When the only certified pediatric sexual assault nurse examiner left the area where Samuel "Le" Church, M.D., M.P.H., practices, the family physician was asked to fill that void.
Church, a busy solo doctor in rural Hiawassee, Ga., took the required training and shouldered the additional responsibility. It wasn't easy.
"The first exam was traumatic for me," Church said. "It made my heart break for the kid, who had been horrifically abused by a family member."
Ten years later, Church is still providing the service to his community and region.
"The stories are awful," he said, "but I feel like I can't stop doing this if I might be able to help even one person. And the alternative is for the children and the advocacy team to travel over two hours to a larger city that provides these services."
That first exam was in a hospital ER, and police and social workers were on the scene. Church, frustrated by his inability to protect the child's privacy, insisted that all future exams take place at his practice. There, he ensured children's privacy by shutting down his practice when such exams -- sometimes up to four a week -- were necessary.
That strategy eventually proved impractical for his patients and the midlevel provider in his practice. So, Church did the only thing that made sense to him: He built a new office with a separate entrance, exam room, conference room and play area especially for sexual assault survivors. He also included second-floor apartments for the medical students who rotate through his practice.
Church isn't paid for precepting, and the reimbursement for providing the exams is "modest," he said. But Church said return on investment wasn't a consideration.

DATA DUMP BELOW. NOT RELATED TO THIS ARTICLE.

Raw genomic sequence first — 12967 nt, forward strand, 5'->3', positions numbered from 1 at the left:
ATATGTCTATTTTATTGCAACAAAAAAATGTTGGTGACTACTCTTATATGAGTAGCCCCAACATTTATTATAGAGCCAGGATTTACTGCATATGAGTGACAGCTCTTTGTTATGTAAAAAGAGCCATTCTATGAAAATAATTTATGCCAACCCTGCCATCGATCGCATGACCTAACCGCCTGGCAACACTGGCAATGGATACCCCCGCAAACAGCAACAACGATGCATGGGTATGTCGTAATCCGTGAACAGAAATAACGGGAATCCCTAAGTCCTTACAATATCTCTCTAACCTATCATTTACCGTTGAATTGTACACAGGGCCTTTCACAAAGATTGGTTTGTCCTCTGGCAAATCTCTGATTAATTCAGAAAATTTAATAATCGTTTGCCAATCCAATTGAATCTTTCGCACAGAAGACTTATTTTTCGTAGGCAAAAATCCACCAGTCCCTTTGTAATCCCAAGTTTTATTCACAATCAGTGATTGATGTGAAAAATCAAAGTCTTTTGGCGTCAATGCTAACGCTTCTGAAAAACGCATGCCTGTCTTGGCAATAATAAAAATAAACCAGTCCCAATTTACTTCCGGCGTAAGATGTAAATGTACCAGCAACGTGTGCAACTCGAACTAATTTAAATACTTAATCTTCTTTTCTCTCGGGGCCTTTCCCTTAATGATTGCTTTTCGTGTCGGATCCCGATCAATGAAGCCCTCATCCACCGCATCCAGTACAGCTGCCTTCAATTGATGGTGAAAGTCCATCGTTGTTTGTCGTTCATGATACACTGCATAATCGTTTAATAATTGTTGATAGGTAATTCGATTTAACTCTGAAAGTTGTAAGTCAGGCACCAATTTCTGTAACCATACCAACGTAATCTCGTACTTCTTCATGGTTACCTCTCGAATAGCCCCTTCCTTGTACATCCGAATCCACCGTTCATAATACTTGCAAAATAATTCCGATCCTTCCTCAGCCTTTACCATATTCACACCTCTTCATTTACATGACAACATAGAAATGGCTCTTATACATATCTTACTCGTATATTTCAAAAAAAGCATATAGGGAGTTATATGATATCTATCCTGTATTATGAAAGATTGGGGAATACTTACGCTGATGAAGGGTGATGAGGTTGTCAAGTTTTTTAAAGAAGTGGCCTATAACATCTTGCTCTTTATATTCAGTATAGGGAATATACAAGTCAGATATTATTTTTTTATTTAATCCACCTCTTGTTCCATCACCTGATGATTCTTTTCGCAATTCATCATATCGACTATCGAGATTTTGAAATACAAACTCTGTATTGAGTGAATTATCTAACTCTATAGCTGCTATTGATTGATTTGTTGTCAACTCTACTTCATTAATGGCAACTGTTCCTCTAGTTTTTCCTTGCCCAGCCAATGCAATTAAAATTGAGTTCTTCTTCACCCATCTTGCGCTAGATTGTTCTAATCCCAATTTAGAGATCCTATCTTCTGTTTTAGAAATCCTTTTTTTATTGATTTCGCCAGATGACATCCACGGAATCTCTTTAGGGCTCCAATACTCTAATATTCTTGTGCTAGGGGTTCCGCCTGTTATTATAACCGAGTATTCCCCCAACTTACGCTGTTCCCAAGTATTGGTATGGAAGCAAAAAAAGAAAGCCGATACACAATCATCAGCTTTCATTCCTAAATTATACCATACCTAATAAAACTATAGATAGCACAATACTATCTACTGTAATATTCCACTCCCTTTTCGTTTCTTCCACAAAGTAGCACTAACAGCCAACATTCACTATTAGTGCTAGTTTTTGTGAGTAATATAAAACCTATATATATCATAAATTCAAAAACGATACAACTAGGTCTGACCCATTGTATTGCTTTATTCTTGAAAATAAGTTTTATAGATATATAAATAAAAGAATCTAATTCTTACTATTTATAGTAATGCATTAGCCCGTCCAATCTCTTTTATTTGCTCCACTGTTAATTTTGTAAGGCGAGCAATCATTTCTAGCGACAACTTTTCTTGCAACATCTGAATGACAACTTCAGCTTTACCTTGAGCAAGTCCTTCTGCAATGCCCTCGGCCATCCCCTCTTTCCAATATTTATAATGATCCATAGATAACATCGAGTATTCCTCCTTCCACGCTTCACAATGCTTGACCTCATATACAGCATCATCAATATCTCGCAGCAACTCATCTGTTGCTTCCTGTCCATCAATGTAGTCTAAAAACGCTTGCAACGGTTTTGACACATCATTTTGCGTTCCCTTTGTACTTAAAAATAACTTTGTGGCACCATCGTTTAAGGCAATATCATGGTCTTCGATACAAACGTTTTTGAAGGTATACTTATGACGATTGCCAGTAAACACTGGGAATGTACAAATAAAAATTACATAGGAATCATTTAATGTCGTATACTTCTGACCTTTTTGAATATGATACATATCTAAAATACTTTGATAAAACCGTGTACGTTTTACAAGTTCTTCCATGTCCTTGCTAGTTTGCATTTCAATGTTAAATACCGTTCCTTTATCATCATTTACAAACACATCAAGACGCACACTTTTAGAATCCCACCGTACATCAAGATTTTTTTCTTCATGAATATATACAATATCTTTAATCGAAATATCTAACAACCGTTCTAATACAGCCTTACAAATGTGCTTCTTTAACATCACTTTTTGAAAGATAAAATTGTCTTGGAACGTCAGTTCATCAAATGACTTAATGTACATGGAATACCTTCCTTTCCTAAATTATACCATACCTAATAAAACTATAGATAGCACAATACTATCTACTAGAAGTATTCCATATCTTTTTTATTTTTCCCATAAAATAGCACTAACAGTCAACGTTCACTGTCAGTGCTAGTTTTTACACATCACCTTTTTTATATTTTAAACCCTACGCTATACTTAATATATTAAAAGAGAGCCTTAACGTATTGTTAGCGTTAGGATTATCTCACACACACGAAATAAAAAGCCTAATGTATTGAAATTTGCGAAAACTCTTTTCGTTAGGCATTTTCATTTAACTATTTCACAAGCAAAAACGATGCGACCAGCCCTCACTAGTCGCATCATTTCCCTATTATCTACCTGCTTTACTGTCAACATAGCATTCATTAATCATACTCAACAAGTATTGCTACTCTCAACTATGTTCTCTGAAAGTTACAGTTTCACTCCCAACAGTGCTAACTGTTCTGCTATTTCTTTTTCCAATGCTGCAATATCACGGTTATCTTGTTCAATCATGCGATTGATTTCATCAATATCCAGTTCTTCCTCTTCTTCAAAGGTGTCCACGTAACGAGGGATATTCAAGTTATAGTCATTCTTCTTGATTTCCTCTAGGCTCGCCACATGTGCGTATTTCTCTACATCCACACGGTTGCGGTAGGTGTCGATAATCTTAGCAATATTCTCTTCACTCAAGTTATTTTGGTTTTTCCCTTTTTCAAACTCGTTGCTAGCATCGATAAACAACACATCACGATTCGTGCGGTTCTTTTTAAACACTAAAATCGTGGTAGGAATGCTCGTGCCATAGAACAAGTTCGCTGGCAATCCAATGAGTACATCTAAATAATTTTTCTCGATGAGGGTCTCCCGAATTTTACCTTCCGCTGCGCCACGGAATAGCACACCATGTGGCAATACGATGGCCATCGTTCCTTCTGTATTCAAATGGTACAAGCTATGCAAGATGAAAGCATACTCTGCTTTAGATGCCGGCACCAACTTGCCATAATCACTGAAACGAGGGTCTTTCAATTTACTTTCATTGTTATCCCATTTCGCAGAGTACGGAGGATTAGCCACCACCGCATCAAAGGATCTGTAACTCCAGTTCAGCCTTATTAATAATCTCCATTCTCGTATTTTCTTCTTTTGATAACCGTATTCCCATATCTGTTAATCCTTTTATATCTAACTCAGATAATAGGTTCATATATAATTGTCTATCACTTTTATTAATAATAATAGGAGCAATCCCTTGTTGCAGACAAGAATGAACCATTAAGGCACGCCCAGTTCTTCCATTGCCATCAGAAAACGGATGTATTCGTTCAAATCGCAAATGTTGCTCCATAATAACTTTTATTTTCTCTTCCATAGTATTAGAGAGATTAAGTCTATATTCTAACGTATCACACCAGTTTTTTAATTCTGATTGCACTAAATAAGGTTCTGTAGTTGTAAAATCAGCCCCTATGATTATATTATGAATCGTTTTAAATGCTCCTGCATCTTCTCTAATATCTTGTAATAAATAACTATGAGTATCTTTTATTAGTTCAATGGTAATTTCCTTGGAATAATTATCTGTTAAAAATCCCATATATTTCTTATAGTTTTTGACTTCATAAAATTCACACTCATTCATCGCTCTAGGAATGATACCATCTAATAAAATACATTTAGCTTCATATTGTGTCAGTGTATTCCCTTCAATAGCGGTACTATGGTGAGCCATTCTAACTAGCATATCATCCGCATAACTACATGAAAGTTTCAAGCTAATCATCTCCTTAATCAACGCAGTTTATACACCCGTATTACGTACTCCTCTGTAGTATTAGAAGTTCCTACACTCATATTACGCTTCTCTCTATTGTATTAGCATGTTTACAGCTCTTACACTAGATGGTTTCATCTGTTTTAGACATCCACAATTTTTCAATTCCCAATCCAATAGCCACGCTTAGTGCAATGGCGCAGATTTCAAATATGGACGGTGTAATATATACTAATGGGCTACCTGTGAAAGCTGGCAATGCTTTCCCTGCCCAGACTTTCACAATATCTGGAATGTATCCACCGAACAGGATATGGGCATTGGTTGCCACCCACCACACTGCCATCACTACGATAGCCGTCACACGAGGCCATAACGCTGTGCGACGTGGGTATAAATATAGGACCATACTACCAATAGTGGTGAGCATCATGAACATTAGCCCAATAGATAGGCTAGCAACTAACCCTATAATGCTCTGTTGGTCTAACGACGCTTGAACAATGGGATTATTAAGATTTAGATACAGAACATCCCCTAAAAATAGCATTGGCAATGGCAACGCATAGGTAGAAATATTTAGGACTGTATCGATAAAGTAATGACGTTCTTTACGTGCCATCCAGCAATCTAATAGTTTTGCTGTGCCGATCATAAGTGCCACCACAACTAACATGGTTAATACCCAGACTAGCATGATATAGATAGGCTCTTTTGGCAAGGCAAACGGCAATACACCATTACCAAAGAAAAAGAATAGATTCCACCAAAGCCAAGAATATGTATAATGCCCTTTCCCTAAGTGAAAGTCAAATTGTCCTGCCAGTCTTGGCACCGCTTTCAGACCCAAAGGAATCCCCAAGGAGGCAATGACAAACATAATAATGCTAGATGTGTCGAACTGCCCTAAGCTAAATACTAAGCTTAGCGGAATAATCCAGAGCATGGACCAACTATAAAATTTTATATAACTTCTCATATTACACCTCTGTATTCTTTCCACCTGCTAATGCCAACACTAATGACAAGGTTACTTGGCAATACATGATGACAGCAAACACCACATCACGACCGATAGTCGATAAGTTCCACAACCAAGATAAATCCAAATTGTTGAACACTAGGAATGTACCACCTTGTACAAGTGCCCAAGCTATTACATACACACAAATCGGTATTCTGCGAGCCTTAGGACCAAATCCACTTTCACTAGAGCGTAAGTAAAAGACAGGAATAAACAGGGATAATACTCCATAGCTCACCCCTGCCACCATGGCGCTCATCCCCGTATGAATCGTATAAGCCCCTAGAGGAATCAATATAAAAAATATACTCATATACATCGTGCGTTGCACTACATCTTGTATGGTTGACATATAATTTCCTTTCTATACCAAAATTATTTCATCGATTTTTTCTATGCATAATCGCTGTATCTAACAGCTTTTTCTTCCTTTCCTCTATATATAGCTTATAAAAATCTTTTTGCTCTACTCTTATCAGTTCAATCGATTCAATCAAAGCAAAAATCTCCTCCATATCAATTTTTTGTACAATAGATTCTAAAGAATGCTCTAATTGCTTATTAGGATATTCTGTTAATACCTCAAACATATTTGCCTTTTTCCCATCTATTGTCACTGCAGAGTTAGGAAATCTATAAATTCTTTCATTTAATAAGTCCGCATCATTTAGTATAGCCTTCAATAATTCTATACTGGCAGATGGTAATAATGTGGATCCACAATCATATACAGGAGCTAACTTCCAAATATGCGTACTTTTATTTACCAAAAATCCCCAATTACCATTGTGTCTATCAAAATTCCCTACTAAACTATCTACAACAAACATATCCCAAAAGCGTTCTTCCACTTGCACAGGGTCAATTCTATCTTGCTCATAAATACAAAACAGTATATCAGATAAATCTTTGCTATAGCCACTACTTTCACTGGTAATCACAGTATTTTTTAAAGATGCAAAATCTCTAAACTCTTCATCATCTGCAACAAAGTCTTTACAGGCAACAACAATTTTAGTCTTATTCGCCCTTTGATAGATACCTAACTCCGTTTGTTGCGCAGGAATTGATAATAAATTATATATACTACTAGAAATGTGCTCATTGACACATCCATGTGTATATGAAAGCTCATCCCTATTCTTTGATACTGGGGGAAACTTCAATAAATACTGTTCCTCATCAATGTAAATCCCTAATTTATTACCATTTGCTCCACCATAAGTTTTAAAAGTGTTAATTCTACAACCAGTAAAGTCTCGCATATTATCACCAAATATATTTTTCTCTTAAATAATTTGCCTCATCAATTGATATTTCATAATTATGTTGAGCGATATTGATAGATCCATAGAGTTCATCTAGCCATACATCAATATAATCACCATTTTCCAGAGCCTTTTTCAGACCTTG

"I didn't ask myself that question," he said. "It just had to be done."
Church is a medical director for child advocacy centers, and he provides forensic exams for patients in six counties. He also teaches others how to perform the exams.
Church -- vice speaker of the Georgia AFP, a member of the AAFP's Commission on Organization and Finance, a member of the AAFP's CPT adviser team and a high school wrestling coach -- does more on the issue of child abuse than providing and teaching forensic exams. With grant support from the Georgia AFP, Church also presents the Stewards of Children(www.crimesolutions.gov) abuse prevention program to churches, business, community groups -- basically, to anyone who will listen -- because 90 percent of perpetrators are known to child victims or their families. At least one in 10 American children will be sexually abused before age 18,(www.d2l.org) he said.
"It's an uncomfortable topic, and many folks feel like they are already adequately educated," he said. "We need to shift responsibility from institutions and make this everyone's responsibility. Parents need to manage their children's activities and know who their children are with."
Victims are at increased risk for substance abuse, decreased school performance, depression, teenage pregnancy, relationship difficulties, substance abuse and more, Church said. More than 80 percent of child sexual abuse occurs in one-on-one situations. Despite the high rates of abuse, the vast majority of assaults are never reported, leading to the perception that the problem is more limited.
In addition to community groups, Church also teaches the prevention program to the medical students he mentors.
"It's not an official part of their curriculum," he said, "but I squeeze it in there. I want to make sure they are aware of this major public health issue, not only as future physicians, but as parents and community leaders."